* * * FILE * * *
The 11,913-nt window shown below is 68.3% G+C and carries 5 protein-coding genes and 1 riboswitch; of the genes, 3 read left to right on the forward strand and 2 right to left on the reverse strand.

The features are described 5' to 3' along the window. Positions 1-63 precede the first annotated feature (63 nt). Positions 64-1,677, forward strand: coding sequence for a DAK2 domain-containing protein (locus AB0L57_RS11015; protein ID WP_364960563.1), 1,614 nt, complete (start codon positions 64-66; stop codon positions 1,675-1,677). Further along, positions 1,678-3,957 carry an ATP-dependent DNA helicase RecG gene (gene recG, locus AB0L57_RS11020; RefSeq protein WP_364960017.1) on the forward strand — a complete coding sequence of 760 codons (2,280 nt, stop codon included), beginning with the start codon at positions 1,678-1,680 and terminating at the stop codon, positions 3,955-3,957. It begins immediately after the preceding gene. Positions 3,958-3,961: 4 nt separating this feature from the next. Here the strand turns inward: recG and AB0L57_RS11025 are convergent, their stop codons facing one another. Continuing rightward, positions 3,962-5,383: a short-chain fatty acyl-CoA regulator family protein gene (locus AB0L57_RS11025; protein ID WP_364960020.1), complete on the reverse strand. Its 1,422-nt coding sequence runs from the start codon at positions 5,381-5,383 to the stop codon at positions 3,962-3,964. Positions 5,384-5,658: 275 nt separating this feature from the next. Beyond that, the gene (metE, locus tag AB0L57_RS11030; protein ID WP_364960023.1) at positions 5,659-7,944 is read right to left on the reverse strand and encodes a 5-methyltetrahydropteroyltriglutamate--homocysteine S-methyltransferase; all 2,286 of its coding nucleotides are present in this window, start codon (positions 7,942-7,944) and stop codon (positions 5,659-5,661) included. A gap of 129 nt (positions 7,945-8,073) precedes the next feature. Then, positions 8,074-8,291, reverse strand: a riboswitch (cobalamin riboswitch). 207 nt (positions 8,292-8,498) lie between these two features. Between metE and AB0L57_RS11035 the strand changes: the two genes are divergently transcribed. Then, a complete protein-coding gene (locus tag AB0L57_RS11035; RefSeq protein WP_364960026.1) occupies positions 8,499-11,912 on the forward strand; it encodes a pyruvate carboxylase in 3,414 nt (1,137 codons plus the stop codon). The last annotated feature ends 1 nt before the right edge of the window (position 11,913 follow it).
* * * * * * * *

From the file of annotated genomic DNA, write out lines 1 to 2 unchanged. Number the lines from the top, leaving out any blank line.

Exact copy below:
The 11,913-nt window shown below is 68.3% G+C and carries 5 protein-coding genes and 1 riboswitch; of the genes, 3 read left to right on the forward strand and 2 right to left on the reverse strand.

The features are described 5' to 3' along the window. Positions 1-63 precede the first annotated feature (63 nt). Positions 64-1,677, forward strand: coding sequence for a DAK2 domain-containing protein (locus AB0L57_RS11015; protein ID WP_364960563.1), 1,614 nt, complete (start codon positions 64-66; stop codon positions 1,675-1,677). Further along, positions 1,678-3,957 carry an ATP-dependent DNA helicase RecG gene (gene recG, locus AB0L57_RS11020; RefSeq protein WP_364960017.1) on the forward strand — a complete coding sequence of 760 codons (2,280 nt, stop codon included), beginning with the start codon at positions 1,678-1,680 and terminating at the stop codon, positions 3,955-3,957. It begins immediately after the preceding gene. Positions 3,958-3,961: 4 nt separating this feature from the next. Here the strand turns inward: recG and AB0L57_RS11025 are convergent, their stop codons facing one another. Continuing rightward, positions 3,962-5,383: a short-chain fatty acyl-CoA regulator family protein gene (locus AB0L57_RS11025; protein ID WP_364960020.1), complete on the reverse strand. Its 1,422-nt coding sequence runs from the start codon at positions 5,381-5,383 to the stop codon at positions 3,962-3,964. Positions 5,384-5,658: 275 nt separating this feature from the next. Beyond that, the gene (metE, locus tag AB0L57_RS11030; protein ID WP_364960023.1) at positions 5,659-7,944 is read right to left on the reverse strand and encodes a 5-methyltetrahydropteroyltriglutamate--homocysteine S-methyltransferase; all 2,286 of its coding nucleotides are present in this window, start codon (positions 7,942-7,944) and stop codon (positions 5,659-5,661) included. A gap of 129 nt (positions 7,945-8,073) precedes the next feature. Then, positions 8,074-8,291, reverse strand: a riboswitch (cobalamin riboswitch). 207 nt (positions 8,292-8,498) lie between these two features. Between metE and AB0L57_RS11035 the strand changes: the two genes are divergently transcribed. Then, a complete protein-coding gene (locus tag AB0L57_RS11035; RefSeq protein WP_364960026.1) occupies positions 8,499-11,912 on the forward strand; it encodes a pyruvate carboxylase in 3,414 nt (1,137 codons plus the stop codon). The last annotated feature ends 1 nt before the right edge of the window (position 11,913 follow it).